Employment Disciplinary Procedures

Home > Legal Publications & Articles > Employment Disciplinary Procedures
Published on 20/08/2015
At the recent update hosted by the Employment Relations Authority we were reminded how crucial it is for employers to have tangible written records of their disciplinary processes. 

Without this written evidence, it is virtually impossible to successfully defend a personal grievance claim. The good news is that employers can save thousands of dollars and an unquantifiable amount of time and stress by ensuring they have a record of the disciplinary process taken, including:
  • Evidence from the investigation into the alleged misconduct;
  • Recorded minutes of meetings with the employee; and
  • Copies of notices sent to the employee.

Employers who keep written records and follow the steps set out below are far more likely to be able to prove that they followed proper process.

Many employers consider the disciplinary process a burdensome box-checking exercise.  “Let’s be honest, everyone including the employee, knows he stole from me, so why do I need to send him a letter informing him of this when I can just tell him to leave the farm?”  However, the time involved in following proper process is negligible compared to the overall cost of defending an unjustified dismissal claim.

If you are not convinced that the proper process is worth your time, I have set out some points for consideration below:
  1. It is easy for an employee to raise a claim for unjustified dismissal.  The claim could rest solely on the employer failing to provide evidence forming the basis of their investigation. The burden is entirely on the employer to prove with tangible evidence that proper process was followed.  A determination of unjustified dismissal is almost certain if there is no evidence that proper process was followed.
  2. There is a high financial, emotional and time cost in defending an unjustified dismissal claim. Settling a personal grievance can take several weeks. This is a long time to have a cloud of uncertainty hanging over your head. Having to take time away from the business to reach a negotiated settlement or attend mediation is expensive, let alone paying the legal fees, the mediator’s costs and the venue hire.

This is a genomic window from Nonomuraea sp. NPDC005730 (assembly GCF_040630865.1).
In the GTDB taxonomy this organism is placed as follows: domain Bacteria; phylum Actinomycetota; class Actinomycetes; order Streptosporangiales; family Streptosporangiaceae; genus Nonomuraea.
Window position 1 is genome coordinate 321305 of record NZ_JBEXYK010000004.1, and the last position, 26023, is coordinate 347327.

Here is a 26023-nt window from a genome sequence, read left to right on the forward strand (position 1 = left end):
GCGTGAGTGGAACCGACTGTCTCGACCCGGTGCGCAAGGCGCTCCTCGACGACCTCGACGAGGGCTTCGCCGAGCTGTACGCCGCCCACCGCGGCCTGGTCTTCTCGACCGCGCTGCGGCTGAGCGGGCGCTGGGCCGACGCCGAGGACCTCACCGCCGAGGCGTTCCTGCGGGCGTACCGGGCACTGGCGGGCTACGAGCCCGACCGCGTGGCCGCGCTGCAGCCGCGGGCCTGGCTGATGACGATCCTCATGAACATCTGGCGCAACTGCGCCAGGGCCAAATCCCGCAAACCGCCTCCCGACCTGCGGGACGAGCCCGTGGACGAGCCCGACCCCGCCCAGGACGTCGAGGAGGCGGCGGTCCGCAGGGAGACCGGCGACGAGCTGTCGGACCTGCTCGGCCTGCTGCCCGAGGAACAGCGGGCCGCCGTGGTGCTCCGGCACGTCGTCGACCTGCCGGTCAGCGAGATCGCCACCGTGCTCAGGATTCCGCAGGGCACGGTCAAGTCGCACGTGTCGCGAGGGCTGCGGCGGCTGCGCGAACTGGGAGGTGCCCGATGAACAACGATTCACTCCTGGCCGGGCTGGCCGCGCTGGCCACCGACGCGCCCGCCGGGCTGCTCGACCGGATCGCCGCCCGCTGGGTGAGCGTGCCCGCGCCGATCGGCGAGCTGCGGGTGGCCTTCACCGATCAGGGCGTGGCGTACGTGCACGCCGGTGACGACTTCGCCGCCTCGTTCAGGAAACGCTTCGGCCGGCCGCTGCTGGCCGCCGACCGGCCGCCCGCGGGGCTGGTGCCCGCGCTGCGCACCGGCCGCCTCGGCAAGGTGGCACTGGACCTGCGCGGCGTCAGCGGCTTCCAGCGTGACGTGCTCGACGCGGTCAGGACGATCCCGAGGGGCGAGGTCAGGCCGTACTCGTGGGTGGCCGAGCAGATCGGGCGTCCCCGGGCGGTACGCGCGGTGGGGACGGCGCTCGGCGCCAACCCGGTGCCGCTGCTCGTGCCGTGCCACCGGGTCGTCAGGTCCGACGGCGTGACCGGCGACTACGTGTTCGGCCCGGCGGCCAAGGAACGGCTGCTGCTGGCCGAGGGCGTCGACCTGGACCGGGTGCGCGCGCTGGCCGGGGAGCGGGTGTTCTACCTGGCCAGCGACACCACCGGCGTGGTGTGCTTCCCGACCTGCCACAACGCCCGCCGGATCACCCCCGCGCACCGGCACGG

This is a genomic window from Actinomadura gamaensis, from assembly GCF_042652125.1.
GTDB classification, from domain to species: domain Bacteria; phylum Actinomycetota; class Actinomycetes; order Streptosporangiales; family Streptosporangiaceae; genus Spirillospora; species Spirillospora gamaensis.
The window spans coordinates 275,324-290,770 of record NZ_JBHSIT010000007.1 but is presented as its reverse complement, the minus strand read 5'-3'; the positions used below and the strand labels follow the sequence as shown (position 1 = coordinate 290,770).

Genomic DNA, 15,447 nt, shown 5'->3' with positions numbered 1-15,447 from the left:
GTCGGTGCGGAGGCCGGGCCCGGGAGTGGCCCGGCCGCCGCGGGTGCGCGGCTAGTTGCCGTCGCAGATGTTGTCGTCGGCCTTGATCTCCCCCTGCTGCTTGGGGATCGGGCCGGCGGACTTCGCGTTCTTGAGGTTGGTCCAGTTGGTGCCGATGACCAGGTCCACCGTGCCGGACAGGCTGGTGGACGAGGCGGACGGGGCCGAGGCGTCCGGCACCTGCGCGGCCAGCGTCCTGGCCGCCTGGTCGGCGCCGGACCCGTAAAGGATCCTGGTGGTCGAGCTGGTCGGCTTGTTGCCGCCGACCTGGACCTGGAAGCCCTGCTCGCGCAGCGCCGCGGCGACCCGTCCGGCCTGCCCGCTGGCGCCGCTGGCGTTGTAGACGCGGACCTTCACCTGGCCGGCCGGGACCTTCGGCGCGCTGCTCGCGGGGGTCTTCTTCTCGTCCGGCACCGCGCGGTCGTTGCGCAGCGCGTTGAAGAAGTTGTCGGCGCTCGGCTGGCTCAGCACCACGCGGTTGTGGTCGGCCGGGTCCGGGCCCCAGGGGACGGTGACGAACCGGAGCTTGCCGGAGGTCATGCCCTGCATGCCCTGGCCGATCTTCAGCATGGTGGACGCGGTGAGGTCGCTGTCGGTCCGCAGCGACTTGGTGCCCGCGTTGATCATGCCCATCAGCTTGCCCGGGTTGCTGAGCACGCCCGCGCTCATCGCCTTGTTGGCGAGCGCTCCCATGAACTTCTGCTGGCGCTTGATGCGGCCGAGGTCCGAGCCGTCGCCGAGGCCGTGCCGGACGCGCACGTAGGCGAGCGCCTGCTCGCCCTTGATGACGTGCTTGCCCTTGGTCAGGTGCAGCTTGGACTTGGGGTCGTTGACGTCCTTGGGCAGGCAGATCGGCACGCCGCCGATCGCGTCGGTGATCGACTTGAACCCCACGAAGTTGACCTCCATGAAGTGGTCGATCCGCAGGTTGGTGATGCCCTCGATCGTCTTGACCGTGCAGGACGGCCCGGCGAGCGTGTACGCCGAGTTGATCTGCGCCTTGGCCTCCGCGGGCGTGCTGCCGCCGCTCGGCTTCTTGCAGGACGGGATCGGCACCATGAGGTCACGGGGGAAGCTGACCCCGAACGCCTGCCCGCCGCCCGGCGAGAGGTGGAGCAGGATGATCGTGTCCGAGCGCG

3. The compensatory awards for lost opportunity and humiliation can be several thousand dollars.  You may recall the case in the news late last year where the Authority ordered a Takaka farmer to pay compensation of almost $8,000 to his former employee who was mistreating the animals. Even though the farmer was justified in dismissing his employee, he failed to follow proper process. Awards of this amount are not uncommon.

Despite the potential consequences and the abundance of information available to help employers follow proper disciplinary processes, we are receiving an increase in personal grievance claims. We have therefore set out a step-by-step guide to remind you of your basic obligations to help protect yourself against personal grievance claims.  Below is a checklist on the minimum steps that employers must undertake.

1. Act on every incident and keep written records

Employers are often prepared to overlook minor misconduct (typically failure to turn up to work or turning up late) because they don’t like conflict.  If you turn a blind eye to an incident, you cannot store the misconduct in your memory bank and raise it at a later point in an attempt to justify your decision to dismiss an employee.  If the misconduct is minor, a good employer will have an informal conversation with the employee and warn them that, if the incident happens again, the employer will commence a disciplinary process. It is crucial that you record every incident and conversation. It would also be prudent to advise your employee that the incident will be noted on their employee record.